AFTER a break of nearly two months due to the adverse weather across the country, Morpeth Sunday League finally saw some action this week.
East Chevington booked their place in the semi-finals of the George Cave Cup with an impressive 3-0 win away to Felton FC.
Paul Smith bagged a brace and Peter Godfrey with a single strike saw them through.
In the Lewin Cup Quarter-Final, hosts Bedlington Station Railway advanced to the last four with a nail-biting 3-2 win over Stobswood Welfare.
Andrew Carr, Chris Dobey and Liam Candlish the home marksmen, David King and Anthony Wade replied in vain for the visitors.
Newbiggin Bankhouse upset the form book to seal a semi-final berth as they beat runaway league leaders Bedlington Barrington Arms 1-0 at home in the Dobfar Cup. Leading scorer Karl Davison, with the solitary goal, claimed a well-deserved victory.
It was also derby day in Division Two, as Amble Dock Hotel played hosts to fierce rivals River Coquet FC.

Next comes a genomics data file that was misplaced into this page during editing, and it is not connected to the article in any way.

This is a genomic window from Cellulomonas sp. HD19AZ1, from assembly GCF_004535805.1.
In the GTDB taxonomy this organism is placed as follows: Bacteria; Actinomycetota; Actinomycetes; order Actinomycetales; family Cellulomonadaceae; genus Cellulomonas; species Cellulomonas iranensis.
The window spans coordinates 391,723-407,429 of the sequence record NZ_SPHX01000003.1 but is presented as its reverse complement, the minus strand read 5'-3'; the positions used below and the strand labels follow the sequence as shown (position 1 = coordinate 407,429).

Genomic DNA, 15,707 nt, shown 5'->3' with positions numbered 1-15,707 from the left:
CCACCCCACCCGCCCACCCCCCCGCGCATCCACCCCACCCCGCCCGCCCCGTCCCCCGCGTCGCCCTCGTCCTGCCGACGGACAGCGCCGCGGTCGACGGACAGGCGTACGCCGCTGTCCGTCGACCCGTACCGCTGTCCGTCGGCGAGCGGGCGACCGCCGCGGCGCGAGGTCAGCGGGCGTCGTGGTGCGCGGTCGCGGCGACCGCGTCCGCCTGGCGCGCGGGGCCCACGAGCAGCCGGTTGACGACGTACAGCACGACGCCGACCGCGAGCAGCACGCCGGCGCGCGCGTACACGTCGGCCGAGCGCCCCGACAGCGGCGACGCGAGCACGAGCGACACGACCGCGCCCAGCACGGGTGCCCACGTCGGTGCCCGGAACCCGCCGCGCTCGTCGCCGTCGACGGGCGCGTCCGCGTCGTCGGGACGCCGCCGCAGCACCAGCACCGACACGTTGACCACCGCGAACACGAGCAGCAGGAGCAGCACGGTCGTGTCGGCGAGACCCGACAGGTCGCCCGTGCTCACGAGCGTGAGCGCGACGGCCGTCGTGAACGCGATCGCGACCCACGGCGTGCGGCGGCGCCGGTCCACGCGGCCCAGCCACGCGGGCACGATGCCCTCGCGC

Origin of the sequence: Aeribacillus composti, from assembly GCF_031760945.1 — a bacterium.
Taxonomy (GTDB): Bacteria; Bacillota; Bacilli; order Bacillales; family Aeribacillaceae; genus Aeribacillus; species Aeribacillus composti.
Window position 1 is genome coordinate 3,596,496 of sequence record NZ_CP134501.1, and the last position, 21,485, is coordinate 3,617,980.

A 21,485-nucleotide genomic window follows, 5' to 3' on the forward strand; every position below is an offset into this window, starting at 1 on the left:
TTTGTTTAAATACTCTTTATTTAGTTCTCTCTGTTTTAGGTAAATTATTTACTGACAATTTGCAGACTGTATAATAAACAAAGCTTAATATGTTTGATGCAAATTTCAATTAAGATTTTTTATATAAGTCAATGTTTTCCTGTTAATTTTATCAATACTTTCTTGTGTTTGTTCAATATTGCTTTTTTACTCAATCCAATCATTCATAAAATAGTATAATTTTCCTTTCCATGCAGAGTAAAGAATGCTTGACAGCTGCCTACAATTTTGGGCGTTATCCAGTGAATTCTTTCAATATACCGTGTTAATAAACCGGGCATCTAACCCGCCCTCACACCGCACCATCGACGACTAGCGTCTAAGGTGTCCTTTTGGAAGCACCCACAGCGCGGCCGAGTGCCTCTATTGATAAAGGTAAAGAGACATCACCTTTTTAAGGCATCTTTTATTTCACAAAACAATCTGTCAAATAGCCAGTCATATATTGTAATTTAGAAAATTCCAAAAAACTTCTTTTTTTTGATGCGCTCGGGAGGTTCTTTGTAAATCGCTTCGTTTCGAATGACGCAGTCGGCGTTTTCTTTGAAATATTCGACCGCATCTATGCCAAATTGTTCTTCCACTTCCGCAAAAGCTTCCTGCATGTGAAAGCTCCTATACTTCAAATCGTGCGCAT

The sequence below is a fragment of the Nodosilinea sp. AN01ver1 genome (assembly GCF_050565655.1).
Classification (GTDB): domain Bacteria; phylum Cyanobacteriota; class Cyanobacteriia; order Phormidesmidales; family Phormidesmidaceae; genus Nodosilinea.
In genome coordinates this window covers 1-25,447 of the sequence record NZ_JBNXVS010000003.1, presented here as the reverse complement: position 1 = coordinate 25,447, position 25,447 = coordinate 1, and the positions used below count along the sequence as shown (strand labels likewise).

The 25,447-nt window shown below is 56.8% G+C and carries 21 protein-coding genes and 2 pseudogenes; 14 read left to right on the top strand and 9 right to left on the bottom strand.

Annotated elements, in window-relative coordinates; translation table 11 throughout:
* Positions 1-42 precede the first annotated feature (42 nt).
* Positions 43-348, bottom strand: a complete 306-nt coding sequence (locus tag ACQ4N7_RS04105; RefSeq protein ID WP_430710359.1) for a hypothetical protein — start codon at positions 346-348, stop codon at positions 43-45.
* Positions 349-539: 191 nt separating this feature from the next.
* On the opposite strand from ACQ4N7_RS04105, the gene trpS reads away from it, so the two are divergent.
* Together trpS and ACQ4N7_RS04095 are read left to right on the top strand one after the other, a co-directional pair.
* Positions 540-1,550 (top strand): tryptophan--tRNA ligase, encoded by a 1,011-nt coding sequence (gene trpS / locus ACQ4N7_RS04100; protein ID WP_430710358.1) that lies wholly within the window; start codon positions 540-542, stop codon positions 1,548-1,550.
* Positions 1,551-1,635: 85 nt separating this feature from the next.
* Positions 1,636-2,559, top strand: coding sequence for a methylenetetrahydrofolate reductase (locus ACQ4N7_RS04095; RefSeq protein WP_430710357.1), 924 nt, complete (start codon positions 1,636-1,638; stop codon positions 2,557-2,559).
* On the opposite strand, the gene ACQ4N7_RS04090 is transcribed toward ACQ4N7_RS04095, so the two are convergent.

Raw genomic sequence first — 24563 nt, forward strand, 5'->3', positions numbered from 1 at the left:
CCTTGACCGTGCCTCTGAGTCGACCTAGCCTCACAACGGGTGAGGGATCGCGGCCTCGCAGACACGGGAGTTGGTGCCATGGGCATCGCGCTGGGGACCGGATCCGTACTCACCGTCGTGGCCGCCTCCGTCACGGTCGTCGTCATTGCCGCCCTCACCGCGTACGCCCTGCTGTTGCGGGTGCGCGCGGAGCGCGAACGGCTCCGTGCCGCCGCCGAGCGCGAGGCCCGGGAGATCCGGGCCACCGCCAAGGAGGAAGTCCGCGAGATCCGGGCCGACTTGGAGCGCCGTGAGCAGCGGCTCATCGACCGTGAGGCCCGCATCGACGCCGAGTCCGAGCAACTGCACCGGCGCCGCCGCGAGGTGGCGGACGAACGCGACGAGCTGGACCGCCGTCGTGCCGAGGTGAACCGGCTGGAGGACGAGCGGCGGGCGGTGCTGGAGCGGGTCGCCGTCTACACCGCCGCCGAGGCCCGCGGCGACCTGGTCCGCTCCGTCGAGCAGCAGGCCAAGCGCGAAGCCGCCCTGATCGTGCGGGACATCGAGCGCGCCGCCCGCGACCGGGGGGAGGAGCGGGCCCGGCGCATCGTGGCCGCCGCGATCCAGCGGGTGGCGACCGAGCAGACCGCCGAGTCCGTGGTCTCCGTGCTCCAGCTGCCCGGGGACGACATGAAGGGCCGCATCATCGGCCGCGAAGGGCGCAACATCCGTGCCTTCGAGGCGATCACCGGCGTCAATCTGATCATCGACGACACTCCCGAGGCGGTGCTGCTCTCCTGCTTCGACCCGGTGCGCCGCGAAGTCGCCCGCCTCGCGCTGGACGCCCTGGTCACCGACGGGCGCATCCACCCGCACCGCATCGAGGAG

It was a typical derby as both teams set out to claim local bragging rights.
Karl Taylor netted for the home side but the much-improved River outfit had strikes from Lance Burton and John Spears to thank for a 2-1 victory – although probably the biggest hero was Coquet keeper Mark Robson, who saved a spot-kick to keep his side’s lead intact.
Ellington punished an under-strength Alnmouth Argyle with a 11-0 home win. Adam Nevin and Gaz Brotherton both hit hat-tricks and Dean Short (2), Lee Buckler, Darren Middleton and Andrew Neil completed the rout.
Elsewhere, Pegswood Ex Servicemen eased into the semi-finals of the NFA County Cup with a 4-1 win at home to North Shields Formica. Lee McAndrew, David Chivers, Stu Marshall and Paul Straker were their scorers.
Red Row Brick Club bowed out of the NFA Minor Cup as they lost their third round tie 2-1 away to Lemmington Social, but Bomarsund had better luck as they secured a place in the last eight of the same competition with a scrappy 2-1 win away to The Eagle Blyth.
Goals from Ross Muter and Kris Grey (penalty) just did enough to see them through.